They make headlines when they rumble, and when spew their fire and ash; they make an amazing sight, a phenomenon that piques the interest of geologists and everyday people alike.
Mount St. Helens sat quiet for more than a century until exploded on May 18, 1980, spewing lava that melted nearby glaciers, causing a mudslide that killed 57 people.
In spring of 2015, they were featured in the news heavily, primarily in Chile, with two recently active sites of volcanic activity. Calbuco erupted twice in April for the first time in half a century, and Villarrica in early March for the first time in more than a decade, and its first major eruption since 1985.
These breathtaking events, offer a perfect opportunity to talk about what, exactly, volcanoes are.
What Are Volcanoes?
Think of a volcano like the chimney of furnace or fireplace. There’s an energy source below and volcanoes are the vents that allow smoke out of the house.
The burning firewood, in this case, is the mantle, the layer between the Earth’s surface and its core. With the pressure of the 18 km thick outer surface (crust) of the planet pushing in, the center of the earth is incredibly hot. It is so hot, rock in the mantle and the core are melted into a liquid form called magma.
In some places of the crust, there are weak spots, places that are thinner than others. These are where volcanoes occur.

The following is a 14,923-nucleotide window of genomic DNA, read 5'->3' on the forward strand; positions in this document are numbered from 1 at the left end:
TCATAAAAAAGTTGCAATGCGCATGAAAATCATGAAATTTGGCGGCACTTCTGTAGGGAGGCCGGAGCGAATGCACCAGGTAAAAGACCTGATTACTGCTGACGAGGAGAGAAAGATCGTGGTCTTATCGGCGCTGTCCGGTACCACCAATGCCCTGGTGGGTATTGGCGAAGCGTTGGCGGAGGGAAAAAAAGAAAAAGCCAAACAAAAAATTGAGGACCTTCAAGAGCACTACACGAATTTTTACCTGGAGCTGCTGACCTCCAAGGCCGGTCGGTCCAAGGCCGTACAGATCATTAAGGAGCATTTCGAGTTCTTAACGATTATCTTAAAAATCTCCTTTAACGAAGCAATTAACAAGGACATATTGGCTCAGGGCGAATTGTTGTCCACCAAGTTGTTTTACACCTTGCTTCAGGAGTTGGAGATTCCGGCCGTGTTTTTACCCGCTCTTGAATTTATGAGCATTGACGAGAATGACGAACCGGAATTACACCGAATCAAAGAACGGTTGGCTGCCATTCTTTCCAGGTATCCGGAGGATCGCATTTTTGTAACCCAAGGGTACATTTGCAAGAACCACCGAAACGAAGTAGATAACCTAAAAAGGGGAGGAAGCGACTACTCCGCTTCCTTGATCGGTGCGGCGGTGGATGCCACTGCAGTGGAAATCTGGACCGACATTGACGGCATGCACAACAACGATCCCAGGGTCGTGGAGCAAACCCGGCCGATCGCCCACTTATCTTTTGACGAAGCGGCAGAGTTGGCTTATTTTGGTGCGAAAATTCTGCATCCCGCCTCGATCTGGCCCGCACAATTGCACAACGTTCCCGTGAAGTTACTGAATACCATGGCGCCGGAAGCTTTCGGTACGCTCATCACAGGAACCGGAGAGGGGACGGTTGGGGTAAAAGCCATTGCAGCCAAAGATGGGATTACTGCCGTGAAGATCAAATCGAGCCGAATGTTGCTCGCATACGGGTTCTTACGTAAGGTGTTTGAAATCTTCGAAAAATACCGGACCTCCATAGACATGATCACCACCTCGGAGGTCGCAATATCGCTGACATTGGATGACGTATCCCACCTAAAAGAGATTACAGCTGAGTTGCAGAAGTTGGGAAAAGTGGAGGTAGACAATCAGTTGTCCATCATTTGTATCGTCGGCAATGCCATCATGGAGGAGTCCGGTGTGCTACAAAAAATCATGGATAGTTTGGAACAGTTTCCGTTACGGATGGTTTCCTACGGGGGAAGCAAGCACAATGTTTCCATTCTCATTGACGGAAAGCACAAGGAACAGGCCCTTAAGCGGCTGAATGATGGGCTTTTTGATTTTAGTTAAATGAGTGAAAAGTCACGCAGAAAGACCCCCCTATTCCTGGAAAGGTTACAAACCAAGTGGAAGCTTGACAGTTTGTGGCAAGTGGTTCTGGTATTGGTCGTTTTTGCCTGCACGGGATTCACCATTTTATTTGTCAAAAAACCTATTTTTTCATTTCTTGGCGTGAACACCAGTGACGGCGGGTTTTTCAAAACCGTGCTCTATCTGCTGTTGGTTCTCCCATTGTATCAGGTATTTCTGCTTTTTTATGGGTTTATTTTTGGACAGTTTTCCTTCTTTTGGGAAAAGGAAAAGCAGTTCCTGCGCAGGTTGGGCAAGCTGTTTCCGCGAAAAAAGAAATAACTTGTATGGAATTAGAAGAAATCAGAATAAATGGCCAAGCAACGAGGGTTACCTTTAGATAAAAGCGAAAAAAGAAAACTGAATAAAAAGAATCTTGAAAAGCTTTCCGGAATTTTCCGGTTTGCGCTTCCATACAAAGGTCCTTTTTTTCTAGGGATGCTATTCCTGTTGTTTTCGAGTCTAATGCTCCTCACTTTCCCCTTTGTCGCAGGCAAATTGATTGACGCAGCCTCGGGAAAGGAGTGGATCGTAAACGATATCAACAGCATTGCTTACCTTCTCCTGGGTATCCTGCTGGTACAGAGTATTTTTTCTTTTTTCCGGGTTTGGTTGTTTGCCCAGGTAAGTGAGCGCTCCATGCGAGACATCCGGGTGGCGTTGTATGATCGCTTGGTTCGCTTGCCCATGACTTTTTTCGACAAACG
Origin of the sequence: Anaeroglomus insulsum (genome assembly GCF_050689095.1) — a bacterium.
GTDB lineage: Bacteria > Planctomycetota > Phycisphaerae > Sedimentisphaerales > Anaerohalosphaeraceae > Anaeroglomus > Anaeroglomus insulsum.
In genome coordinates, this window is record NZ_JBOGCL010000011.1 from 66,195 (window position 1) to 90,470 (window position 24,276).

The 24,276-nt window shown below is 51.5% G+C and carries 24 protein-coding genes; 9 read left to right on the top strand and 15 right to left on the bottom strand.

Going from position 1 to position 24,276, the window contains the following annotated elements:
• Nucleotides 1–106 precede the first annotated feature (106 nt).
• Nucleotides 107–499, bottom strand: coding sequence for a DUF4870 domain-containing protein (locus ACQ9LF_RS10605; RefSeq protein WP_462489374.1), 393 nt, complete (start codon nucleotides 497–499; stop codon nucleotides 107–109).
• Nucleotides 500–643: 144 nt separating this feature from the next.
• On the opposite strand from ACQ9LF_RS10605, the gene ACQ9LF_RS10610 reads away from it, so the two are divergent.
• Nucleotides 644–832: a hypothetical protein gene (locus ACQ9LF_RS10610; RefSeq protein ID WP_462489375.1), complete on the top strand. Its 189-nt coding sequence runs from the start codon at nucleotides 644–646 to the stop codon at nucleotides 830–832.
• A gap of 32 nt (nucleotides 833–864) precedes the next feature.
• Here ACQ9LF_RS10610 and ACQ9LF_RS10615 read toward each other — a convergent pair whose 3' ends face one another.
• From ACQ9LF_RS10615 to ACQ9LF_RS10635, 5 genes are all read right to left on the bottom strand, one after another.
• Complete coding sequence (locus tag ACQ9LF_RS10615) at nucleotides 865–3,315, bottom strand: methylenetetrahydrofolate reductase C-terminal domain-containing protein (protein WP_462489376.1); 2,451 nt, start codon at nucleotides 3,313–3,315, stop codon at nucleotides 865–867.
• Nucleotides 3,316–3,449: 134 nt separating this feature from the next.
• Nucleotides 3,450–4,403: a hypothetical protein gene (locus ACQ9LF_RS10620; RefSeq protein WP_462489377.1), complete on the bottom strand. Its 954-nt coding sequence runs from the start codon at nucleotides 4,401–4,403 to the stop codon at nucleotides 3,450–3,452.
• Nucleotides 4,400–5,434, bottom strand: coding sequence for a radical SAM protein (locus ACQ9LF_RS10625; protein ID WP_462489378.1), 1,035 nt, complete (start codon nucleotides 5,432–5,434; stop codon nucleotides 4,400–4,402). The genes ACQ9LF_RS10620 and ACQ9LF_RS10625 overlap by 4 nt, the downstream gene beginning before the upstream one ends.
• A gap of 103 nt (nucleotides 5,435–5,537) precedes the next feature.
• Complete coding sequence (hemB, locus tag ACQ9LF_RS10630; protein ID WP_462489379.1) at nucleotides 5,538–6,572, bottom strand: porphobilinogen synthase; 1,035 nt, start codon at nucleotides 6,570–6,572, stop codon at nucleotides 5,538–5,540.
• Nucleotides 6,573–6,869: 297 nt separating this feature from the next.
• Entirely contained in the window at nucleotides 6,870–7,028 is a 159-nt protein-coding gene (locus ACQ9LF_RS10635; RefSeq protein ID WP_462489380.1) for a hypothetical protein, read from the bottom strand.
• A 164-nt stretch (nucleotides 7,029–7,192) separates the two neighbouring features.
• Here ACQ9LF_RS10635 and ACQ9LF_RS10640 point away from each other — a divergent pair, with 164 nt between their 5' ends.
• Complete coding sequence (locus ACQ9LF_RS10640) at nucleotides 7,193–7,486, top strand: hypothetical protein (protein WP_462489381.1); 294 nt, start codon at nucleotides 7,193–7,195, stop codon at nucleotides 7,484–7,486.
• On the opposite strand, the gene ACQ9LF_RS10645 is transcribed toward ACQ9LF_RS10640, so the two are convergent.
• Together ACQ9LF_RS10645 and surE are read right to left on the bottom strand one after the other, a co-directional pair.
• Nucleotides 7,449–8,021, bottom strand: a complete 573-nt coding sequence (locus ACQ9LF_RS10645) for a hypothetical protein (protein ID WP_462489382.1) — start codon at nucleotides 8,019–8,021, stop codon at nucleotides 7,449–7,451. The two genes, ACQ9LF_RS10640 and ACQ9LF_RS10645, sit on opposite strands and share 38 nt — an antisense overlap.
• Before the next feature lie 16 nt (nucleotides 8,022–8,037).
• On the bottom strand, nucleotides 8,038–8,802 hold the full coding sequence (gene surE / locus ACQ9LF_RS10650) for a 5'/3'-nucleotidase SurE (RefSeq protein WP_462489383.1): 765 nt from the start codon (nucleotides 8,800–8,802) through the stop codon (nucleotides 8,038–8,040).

In the mantle below, about 1,800 miles thick, gases can build up, and create outward pressure. Combine that with the friction of the earth's moving tectonic plates, and sometimes the crust can no longer contain all that hot material. With great force, the magma and gas is forced out of the earth in a tremendous explosion. That’s what a volcanic eruption is.
More than 80 percent of the world’s surface, both above and below sea level, has volcanic origins, according to the U.S. Geological Survey, the American government agency that studies the Earth and its resources. Emissions from the hotter inner layers of the earth, both gaseous and liquid, created all the oceans and mountains we see on maps today. They will also continue to do this into the future.
The Power of Volcanoes
Lets get the bad out of the way.
Remember Mount St. Helens in Washington state? A mountain blown in half and the grisly numbers. 57 dead, more than $1 billion in property damage. That happened in 1980, but to this day, people that saw it on TV recount the amazing power that that was demonstrated.
Lava (the name for magma once it's out of the Earth), and gas does not discriminate. If you’re in the way, as Mount St. Helens lodge caretaker Harry Truman was — he refused to evacuate — chances of death are great. Truman’s body was never found.
If the lava doesn’t get you, the ash can. It is a common source of respiratory problems in the aftermath of a volcanic disaster, and in Hawaii, painful cuts on the bottom of the feet of the children who often run around barefoot following an eruption. They call the ash Pele’s hair, after the famed volcano goddess of Hawaiian history.
An eruption, often accompanied by an earthquake, can cause tsunamis as well, a series of large waves that can devastate a coastline, causing more death for the unprepared. The moral of the story: take precautions when there is even a hint of a volcanic eruption.